Why we should be careful in how we assess mobile marketing today
(Image Credit: iStockPhoto/NorthernStock)
As mobile marketing matures, we should take care in how we define it, progressing from using mobile as just a conduit for delivering brand messages to concentrating on the app experience.
That's the view of Tom Farrell, senior marketing director at mobile marketing automation provider Swrve. The company has just announced record breaking quarter figures, shifting global bookings up 153% on Q414 and snatching customers such as The Guardian, Condé Nast and Microsoft.
Yet if recent figures are to be believed, mobile hasn't completely pricked the industry's conscience. A survey from xAd showed only a quarter of ad agency leaders and a fifth of marketers describe mobile marketing as a "top priority." For Swrve, which asserts it is on the cusp of becoming a "global standard for mobile marketing," these numbers do not surprise Farrell - but he expects change to come swiftly.
Primarily, he argues, consumers now look to mobile first. "Getting and staying on the smartphone screen is loyalty in today's environment," he tells MarketingTech, adding: "The biggest challenge is the second half of that equation - turning curiosity or installs into long-term valuable relationships that are profitable to the business. That requires smart, targeted marketing within the app."
This is where Swrve comes in, Farrell argues; its mobile engagement platform enables digital marketers to create relevant and timely interactions on mobile devices, leading to more engagement and higher return on investment.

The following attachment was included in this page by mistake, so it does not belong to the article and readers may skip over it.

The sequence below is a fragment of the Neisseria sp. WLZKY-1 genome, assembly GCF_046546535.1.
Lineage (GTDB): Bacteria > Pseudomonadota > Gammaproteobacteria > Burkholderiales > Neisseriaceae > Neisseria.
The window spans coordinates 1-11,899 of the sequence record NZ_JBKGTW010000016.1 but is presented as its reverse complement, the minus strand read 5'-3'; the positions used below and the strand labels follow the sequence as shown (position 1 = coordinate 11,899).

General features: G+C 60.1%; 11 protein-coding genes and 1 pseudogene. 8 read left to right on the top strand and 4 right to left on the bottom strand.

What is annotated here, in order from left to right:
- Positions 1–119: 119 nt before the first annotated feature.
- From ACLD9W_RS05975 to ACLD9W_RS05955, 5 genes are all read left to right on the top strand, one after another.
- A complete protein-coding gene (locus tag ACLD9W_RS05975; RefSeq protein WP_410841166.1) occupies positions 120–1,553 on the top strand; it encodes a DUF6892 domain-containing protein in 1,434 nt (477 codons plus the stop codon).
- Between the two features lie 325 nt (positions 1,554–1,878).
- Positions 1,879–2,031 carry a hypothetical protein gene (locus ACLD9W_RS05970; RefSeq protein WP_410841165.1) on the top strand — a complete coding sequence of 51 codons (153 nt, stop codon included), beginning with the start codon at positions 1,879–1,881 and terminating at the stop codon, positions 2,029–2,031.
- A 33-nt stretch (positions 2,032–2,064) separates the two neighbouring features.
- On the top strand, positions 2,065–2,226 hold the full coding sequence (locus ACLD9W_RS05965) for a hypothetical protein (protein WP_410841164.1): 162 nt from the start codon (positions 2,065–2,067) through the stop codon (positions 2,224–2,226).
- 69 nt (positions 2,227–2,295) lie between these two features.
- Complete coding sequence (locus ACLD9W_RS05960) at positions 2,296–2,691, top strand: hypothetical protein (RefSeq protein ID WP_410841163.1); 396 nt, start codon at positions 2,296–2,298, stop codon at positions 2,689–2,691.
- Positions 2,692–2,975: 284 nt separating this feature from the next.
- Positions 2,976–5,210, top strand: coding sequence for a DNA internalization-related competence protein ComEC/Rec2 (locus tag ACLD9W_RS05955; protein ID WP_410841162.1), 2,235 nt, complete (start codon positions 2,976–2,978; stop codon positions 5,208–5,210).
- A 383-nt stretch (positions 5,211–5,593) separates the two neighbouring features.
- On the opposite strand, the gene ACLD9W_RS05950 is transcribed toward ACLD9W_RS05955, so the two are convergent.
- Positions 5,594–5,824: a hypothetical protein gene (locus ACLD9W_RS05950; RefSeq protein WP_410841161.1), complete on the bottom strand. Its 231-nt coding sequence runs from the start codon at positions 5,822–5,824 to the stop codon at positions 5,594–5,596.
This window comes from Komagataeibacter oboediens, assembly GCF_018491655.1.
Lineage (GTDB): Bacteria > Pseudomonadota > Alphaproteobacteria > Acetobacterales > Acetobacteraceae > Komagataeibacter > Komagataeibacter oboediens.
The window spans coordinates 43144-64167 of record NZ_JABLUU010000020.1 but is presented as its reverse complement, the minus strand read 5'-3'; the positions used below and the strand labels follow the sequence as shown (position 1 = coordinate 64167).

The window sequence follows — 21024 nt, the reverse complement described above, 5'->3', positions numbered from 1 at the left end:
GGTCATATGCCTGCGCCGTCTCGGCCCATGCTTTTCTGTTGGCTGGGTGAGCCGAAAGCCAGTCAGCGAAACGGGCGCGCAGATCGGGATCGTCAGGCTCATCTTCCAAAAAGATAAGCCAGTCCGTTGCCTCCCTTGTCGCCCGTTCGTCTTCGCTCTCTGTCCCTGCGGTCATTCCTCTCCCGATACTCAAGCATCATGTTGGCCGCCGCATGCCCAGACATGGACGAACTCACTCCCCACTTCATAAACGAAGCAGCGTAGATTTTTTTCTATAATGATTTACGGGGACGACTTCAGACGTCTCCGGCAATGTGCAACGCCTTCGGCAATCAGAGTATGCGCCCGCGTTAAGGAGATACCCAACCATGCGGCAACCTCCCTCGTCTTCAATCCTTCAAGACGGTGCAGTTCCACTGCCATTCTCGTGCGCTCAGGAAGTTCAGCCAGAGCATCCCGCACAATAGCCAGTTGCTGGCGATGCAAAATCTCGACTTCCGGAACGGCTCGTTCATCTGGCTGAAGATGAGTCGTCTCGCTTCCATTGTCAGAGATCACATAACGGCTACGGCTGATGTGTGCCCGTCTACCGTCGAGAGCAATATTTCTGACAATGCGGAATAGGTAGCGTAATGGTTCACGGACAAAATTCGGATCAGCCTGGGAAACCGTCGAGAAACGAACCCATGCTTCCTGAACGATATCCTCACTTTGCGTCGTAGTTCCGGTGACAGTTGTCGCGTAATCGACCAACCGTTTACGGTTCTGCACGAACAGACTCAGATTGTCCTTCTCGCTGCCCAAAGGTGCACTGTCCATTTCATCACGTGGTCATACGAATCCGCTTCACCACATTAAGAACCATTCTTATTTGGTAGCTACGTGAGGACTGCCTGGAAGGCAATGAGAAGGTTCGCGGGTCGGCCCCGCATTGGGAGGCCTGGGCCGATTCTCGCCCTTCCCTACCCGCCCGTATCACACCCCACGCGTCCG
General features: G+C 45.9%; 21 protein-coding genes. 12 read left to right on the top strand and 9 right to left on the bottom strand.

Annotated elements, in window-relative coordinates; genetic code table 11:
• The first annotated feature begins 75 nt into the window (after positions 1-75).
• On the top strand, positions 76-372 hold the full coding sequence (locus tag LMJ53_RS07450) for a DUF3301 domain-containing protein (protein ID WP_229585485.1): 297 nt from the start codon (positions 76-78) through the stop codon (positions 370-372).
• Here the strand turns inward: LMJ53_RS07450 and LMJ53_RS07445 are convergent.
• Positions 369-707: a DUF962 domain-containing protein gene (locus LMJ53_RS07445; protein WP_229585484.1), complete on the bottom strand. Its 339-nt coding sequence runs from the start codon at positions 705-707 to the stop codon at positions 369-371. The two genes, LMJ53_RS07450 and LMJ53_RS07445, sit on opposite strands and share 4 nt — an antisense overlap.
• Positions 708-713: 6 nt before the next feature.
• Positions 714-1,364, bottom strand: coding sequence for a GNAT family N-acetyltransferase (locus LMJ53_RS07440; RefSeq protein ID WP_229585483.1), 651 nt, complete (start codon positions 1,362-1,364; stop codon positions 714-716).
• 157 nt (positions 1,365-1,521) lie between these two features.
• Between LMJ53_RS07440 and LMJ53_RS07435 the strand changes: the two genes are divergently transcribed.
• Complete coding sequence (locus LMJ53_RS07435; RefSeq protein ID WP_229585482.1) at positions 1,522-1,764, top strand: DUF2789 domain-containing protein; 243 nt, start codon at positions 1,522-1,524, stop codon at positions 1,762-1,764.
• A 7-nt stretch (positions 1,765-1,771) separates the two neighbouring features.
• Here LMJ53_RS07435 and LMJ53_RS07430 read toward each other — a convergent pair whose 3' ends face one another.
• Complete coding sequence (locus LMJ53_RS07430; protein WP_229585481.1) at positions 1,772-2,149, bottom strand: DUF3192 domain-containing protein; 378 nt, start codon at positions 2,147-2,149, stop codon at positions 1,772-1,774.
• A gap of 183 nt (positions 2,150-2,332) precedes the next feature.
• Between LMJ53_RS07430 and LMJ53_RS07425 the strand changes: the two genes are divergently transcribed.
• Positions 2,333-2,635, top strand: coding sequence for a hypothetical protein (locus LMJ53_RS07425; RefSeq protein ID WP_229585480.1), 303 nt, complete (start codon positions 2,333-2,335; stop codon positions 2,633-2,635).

One of the ways in which the proliferation of mobile marketing could increase is through wearable devices. Zac Pinkham, EMEA managing director of Millennial Media, wrote in this publication that as technology becomes more pervasive and embedded into products, brands can make better use of the data available.
Farrell argues the jury is out on wearables, but notes: "We certainly see a role for them in extending the relationship and mobile experience. They add further complexity to the challenge for marketers - less space in which to get that message across, which means greater demand to be smart and sophisticated with messaging.
"I think we should also be careful around how we describe mobile marketing," he adds. "The Swrve offering is all about perfecting the mobile app experience itself, and building relationships with mobile users. That's distinct from simply using mobile as a way to deliver brand messages.
"As the world goes mobile, we expect more and more businesses to look to solutions like Swrve to help own the channel."
Do you agree with the viewpoints of Farrell? Let us know in the comments.
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